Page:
I’ve been really lucky in that while I’ve been writing, my kids have been reading and loving stories. I’ve read all my manuscripts aloud to them them while the books are still in draft form (usually right before I send them off to my agent). My kids are the kindest and most supportive readers you can imagine. I have critique partners, too—grownup amazing writer friends who read my work and give me honest and often difficult feedback that helps me revise—but having these two young people who love me and shower me with undiluted praise for my stories? That’s crucial. It’s magic.

I can’t wait to be in the audience for the release of this book.  Where can readers follow your news? 

You can find publication information on my website blog, which I update…quite infrequently, honestly. But I do list upcoming books and publication dates there: www.hmbouwman.com. For more frequent updates and a cringe-worthy number of cat photos, you might check Facebook (Heather Bouwman) or Twitter (hmbouwman).

Sheila O'Connor is the author of five novels, including her most recent middle-grade novel, Until Tomorrow, Mr. Marsworth 

Monday, August 20, 2018

School Supplies: Guilty Pleasure or Creative Inspiration?

Back-to-school time brings one of my favorite things into the limelight - School Supplies.  I loved them when I was a kid.  I loved them when I was a teacher.  And, even though I don't head back to school anymore, every fall I still love school supply season just as much as I always have.


I have one daughter who is still in high school, and though high schoolers don't need crayons and scissors and glue, I'm glad they need notebooks, folders, and planners because that means I still get to enjoy real back-to-school shopping for a few more years.  High schoolers are of course more than capable of shopping for their own school supplies, but even so, I eagerly volunteer to accompany my daughter as she peruses the back-to-school aisles of our favorite stores comparing prices, colors, and designs.  And while she chooses what she needs, I drool over all the things I want - bright-colored sticky notes in different shapes and sizes, cool accordion-style file folder pouches, and plastic packages full of pencils.  Oh how I love the pencils!  Those long, colorful, real-wood pencils with the brand new erasers that haven't erased even the faintest pencil mark.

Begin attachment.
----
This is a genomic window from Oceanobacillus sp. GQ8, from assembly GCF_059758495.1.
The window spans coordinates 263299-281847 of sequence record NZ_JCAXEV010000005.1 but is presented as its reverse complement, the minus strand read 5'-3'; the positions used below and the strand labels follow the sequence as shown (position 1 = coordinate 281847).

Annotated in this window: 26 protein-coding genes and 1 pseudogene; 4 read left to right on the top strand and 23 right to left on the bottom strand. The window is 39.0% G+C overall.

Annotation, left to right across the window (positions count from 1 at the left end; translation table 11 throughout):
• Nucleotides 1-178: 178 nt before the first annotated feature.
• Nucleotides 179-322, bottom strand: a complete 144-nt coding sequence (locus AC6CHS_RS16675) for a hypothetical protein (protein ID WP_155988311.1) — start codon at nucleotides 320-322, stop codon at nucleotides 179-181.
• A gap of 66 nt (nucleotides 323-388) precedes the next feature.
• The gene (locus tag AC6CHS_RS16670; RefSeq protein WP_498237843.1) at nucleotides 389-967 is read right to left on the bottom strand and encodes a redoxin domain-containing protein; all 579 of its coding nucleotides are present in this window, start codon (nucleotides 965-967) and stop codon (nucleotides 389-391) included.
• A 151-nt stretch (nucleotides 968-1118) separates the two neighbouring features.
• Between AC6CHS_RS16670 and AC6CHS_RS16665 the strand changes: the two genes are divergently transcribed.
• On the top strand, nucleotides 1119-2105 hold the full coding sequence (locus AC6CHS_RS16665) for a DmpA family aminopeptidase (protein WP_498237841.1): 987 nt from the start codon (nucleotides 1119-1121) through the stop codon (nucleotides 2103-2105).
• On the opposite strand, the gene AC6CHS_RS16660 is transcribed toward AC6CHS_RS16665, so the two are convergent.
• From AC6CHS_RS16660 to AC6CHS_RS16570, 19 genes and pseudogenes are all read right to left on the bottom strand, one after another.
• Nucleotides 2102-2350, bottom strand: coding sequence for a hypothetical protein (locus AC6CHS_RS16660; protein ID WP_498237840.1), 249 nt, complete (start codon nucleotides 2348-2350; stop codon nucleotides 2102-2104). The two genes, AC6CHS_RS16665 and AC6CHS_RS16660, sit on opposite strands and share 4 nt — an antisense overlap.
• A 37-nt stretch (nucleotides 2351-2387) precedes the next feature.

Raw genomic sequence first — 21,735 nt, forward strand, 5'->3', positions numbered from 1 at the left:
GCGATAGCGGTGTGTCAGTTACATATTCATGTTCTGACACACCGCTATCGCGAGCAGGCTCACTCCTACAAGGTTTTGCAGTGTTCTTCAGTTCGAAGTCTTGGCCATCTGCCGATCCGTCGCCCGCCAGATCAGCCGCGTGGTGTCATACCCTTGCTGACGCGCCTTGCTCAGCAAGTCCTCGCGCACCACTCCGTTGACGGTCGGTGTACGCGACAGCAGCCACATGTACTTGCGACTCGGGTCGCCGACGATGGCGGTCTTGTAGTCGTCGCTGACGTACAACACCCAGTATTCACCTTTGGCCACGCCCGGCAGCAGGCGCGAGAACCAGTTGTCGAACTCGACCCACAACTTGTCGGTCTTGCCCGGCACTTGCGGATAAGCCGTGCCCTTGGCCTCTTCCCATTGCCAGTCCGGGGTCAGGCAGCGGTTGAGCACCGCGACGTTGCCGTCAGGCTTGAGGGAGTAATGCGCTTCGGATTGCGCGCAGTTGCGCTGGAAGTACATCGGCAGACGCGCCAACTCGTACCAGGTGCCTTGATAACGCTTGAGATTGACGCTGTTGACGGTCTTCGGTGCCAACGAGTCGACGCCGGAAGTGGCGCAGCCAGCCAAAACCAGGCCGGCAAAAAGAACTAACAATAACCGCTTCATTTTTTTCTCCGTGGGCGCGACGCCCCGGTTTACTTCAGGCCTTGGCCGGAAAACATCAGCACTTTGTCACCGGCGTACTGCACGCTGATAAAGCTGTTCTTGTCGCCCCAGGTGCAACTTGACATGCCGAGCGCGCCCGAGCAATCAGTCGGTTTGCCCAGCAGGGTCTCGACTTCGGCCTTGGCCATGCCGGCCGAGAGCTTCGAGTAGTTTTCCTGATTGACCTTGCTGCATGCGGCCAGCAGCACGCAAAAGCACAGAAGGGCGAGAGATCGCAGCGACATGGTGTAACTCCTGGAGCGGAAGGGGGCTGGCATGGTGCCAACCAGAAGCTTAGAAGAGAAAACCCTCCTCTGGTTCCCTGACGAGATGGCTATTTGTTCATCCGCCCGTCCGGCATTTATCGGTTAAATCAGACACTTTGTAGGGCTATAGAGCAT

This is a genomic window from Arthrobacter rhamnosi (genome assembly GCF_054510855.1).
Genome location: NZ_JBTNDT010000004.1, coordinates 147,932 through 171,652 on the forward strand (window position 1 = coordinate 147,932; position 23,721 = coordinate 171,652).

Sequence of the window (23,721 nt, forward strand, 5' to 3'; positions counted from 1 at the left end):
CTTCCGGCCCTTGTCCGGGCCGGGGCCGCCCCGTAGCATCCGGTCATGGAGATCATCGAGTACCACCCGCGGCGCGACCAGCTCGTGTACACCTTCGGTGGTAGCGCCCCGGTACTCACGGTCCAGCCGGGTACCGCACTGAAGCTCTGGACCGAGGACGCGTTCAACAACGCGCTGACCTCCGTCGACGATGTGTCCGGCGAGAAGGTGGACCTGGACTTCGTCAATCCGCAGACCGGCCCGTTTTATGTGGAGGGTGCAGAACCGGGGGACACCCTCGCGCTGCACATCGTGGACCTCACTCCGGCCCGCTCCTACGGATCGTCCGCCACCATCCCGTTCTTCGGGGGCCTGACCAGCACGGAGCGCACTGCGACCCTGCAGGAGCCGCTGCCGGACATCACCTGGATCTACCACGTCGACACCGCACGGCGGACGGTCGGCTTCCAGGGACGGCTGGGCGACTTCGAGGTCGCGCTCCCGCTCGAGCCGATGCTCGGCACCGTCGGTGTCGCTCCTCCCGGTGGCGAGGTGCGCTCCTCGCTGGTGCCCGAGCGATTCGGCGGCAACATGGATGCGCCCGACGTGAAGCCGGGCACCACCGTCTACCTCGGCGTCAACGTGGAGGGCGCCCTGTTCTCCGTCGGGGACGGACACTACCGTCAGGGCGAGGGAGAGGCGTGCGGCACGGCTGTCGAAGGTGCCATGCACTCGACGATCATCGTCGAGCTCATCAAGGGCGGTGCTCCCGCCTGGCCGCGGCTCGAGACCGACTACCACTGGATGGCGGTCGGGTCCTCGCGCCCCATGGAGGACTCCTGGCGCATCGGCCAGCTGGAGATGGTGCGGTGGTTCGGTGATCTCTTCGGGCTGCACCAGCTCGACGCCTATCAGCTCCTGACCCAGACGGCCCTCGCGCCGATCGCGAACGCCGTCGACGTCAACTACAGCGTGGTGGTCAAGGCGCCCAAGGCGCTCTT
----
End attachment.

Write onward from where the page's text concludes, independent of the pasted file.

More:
Some people might think the purchasing I do of the unnecessary school supplies I drool over sounds like a guilty pleasure, which I guess is technically true since I usually don't really need any of the things I buy.  (I mean, you should see my office.)  But for me, I find that all these brand new, full-of-potential pencils, fancy file folders, and slick sticky notes somehow feed my creative soul.  The sticky notes make me want to mark up my current work-in-progress with all kinds of revisions and notes to myself.  The accordion-style file folder pouches make me want to organize new ideas I have for future projects.  And those pencils are just begging me to sharpen them up with the electric pencil sharpener in my office so that I can fill up a new spiral notebook with the details I have for that new character who's been stumbling around in my brain just waiting for me to give them life.


So, guilty pleasure?  Maybe.

Creative inspiration?  Definitely!

Happy Back-to-School Season to All!


Wishing everyone a year full of creative inspiration!
Nancy

Sunday, August 19, 2018

The Most Asked Question

“Where do you get your ideas?”

Oh, how I wish I knew.

See if I knew, I could actually manage and manipulate my ideas. Not to mention control the plot bunnies that tend to run away with my works in progress.